Jesus shows us our 40 days in the desert is a time to be resolute

       Think of those times we feel most vulnerable. When we’re dieting, it’s when those gnawing pangs of hunger hit and that chocolate cake looks mighty good. When we’re in the dark late at night with a storm raging outside, that’s when the monsters seem to come closing in. When we allow ourselves to become legends in our own minds, that’s when reality tends to take us down a peg.  

       Or, when we find ourselves alone with no one to hold us accountable, isn’t that the when becomes the easiest to justify giving into any manner of temptation our minds might conjure up?

      In this weekend’s Gospel (Lk 4:1-13) we find Jesus in the desert where he has prayed and fasted for forty days. Why, you might ask?

       If we flip back a chapter to Luke 3:21, we recall that when Jesus was baptized by John the Baptist, heaven opened wide and the Holy Spirit descended upon him. The voice from heaven announced, “You are my beloved Son; with you I am well pleased.”

       With such a glowing endorsement, Jesus might have stepped confidently and boldly out to start his ministry. But no, instead he started his ministry by going into the desert to pray. He was alone. He ate nothing. Certainly his body weakened. And look who comes slithering around the corner with his bag of temptations – Satan.

        Yes Satan, hoping that Jesus would be longing for food, something to fill that emptiness. Silly devil. He mocks Jesus, saying that if he was, indeed, the Son of God, Jesus would turn that rock into fat loaf of bread. Instead, Jesus reminds his adversary that one does not live on bread alone.

       Taking Jesus up the mountainside, Satan offers him power, showing him all the kingdoms of the earth, saying they could be his, if only Jesus would worship him. That would sure save Jesus a lot of footwork but not worth the cost. Tempting, but no thanks. “You shall worship the Lord, your God, and him alone shall you serve.”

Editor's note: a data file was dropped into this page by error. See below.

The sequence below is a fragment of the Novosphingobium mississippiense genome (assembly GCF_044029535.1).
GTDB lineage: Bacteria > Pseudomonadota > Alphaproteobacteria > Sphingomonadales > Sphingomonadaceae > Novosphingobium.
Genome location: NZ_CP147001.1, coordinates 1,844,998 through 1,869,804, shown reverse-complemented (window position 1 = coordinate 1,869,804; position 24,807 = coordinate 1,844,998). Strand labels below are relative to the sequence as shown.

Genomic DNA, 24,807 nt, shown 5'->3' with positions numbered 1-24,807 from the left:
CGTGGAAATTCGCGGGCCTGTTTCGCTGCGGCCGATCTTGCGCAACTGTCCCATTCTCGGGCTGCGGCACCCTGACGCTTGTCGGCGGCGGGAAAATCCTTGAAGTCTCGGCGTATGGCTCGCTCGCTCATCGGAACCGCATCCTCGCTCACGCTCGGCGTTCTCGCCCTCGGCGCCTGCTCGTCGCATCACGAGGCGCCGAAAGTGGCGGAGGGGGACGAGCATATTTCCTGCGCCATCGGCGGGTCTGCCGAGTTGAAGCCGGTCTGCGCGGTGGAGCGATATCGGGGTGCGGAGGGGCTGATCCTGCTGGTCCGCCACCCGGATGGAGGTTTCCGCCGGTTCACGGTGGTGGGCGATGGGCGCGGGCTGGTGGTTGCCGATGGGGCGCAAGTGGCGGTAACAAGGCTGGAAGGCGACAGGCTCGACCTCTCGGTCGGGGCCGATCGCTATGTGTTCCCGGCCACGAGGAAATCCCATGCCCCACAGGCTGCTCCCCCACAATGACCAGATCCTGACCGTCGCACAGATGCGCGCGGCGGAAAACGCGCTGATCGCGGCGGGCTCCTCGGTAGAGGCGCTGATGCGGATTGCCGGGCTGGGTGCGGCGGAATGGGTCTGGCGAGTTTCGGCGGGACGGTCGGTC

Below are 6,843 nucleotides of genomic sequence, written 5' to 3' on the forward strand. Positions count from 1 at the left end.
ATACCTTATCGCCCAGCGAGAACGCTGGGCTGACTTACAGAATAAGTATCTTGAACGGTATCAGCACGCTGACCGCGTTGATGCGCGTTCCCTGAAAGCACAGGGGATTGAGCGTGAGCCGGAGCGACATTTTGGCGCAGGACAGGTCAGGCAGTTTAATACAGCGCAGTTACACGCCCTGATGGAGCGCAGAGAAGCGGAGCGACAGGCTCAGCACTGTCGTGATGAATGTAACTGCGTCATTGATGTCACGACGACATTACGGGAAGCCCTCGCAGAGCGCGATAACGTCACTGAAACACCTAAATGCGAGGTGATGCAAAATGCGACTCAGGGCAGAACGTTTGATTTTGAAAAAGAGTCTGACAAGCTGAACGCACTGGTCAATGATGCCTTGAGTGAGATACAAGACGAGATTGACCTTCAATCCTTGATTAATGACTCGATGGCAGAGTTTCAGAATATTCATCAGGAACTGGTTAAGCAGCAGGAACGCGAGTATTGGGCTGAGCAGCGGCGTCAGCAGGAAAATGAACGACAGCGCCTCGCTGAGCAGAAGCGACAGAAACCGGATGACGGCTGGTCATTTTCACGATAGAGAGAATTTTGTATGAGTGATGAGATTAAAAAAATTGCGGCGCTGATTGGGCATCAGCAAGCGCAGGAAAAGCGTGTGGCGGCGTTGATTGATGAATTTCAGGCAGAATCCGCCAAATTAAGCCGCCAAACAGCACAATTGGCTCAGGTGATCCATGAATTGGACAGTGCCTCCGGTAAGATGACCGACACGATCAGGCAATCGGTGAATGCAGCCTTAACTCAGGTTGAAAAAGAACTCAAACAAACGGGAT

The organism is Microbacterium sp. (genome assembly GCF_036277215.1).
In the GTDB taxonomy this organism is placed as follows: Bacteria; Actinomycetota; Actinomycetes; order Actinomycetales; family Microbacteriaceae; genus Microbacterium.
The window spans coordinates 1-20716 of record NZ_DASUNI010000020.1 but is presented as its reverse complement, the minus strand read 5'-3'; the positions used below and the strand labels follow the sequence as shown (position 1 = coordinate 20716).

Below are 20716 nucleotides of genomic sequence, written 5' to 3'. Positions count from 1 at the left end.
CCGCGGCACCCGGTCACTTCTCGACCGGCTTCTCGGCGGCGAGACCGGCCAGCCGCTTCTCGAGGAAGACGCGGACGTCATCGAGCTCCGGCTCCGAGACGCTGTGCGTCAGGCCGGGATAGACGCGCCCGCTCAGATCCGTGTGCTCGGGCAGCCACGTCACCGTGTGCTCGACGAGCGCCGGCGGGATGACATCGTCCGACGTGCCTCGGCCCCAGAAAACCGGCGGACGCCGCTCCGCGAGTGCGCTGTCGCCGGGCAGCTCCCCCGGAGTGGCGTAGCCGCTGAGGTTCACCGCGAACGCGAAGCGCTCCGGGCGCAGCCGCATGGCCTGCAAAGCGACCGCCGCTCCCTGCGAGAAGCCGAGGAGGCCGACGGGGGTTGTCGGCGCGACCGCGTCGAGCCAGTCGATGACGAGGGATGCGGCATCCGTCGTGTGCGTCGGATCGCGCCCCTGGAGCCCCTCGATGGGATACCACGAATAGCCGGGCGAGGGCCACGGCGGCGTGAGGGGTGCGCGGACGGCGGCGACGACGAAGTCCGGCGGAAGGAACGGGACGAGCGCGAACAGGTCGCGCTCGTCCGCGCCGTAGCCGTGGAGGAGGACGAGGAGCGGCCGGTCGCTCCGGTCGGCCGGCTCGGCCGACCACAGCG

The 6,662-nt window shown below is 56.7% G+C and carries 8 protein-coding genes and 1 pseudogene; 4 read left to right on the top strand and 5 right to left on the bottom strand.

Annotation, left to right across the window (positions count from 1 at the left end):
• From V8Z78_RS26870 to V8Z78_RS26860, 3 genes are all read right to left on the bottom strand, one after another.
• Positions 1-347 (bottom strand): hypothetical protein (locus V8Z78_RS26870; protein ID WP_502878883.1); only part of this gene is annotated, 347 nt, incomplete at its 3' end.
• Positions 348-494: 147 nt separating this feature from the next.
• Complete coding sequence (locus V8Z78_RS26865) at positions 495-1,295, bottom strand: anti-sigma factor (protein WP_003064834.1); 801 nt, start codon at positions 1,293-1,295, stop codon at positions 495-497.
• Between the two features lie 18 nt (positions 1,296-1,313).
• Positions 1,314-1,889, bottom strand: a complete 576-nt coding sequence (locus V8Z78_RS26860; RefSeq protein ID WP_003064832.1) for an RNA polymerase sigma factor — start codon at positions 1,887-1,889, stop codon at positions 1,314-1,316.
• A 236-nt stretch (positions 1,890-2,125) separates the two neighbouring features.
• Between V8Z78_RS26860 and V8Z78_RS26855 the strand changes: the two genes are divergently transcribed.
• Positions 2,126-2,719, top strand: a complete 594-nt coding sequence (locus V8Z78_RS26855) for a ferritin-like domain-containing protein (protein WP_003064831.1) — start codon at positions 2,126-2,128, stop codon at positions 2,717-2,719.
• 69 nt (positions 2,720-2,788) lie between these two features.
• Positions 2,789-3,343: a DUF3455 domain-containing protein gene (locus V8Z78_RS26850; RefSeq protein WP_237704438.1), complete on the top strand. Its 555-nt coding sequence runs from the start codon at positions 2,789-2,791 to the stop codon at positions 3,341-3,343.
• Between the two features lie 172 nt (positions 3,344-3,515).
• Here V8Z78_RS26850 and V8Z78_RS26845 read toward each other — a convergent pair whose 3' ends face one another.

Jesus: 2. Satan: 0.

       Finally, Satan leads him into Jerusalem, up to the top of the temple. “If you are the Son of God, throw yourself down from here, for it is written: He will command his angels concerning you, to guard you. With their hands they will support you, lest you dash your foot against a stone.”

       I don’t know about you, but if I had just spent 40 days fasting in the desert and some devil was tempting me, I might have given into this last temptation, just to prove a point and get rid of that nagging little voice.

       Jesus’ response? “You shall not put the Lord, your God to the test.”

       We know the lure of temptation, especially during those many times when we’re vulnerable. Isn’t that exactly the time when it’s easiest to give in…when we’re running on empty?

       What gave Jesus the strength to avoid temptation? What gave him the confidence to stand up to Satan and his clever temptations? Why was it seemingly so easy for him when standing up to temptation is so hard for us?

       The answer is that Jesus was not empty. The first words of the passage tell us that: “Filled with the Holy Spirit, Jesus returned from the Jordan and was led by the Spirit into the desert for forty days.” He was not alone; his Father was with him. And, instead of becoming weaker, he grew in strength and determination for the mission he was about to undertake.

       These forty days in the desert we call Lent can be a similar experience for us. In one of his writings, Pope Francis noted: “…in the desert we can do deeper, where our destiny, life or death, is really played out.” For the asking, we, too, may be filled with the Holy Spirit. We, too, can feel the presence of the Father in our lives.

       So, how will we come out the other side of these forty days of Lent? Will we continue to be hungry, broken, scared and alone? Or we will we step forward into our destiny, as Jesus did, resolute in the direction we are meant to take, filled with the Spirit, waiting for God to tell us: ‘With you I am well pleased.”


Debbie Bosak is the editor and general manager of Northwest Indiana Catholic Publications and a member of Ss. Peter and Paul Parish in Merrillville. Email her at This email address is being protected from spambots. You need JavaScript enabled to view it. .

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